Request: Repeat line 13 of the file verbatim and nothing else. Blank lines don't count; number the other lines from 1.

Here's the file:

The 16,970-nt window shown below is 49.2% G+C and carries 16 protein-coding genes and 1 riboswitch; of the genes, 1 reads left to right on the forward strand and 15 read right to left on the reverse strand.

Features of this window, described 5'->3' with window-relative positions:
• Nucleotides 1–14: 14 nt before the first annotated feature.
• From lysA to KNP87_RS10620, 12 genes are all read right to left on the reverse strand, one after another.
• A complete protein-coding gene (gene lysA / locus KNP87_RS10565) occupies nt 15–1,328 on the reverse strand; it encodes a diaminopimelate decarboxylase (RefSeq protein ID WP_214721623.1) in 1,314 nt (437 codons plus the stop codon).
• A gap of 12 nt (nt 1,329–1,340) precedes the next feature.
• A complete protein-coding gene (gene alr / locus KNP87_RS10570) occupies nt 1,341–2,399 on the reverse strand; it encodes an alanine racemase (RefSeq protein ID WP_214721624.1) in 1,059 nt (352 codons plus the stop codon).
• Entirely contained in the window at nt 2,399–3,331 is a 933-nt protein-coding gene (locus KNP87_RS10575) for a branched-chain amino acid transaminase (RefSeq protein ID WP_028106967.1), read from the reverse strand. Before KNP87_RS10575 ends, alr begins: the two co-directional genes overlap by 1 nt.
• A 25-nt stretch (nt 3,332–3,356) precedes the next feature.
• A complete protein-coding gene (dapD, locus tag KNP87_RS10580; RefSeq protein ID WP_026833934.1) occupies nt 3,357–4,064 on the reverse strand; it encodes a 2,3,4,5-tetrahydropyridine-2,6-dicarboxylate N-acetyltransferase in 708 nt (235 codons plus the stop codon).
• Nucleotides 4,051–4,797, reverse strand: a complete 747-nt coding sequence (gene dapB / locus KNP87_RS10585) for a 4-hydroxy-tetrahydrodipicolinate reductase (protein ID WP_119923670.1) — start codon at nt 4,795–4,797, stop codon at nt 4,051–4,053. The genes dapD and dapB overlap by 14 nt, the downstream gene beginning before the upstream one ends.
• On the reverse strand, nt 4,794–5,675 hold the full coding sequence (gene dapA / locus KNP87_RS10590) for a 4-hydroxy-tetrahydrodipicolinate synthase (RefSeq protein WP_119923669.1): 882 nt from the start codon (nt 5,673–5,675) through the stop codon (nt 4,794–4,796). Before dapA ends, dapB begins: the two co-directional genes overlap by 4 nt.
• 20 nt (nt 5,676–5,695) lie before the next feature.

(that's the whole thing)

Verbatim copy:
• 20 nt (nt 5,676–5,695) lie before the next feature.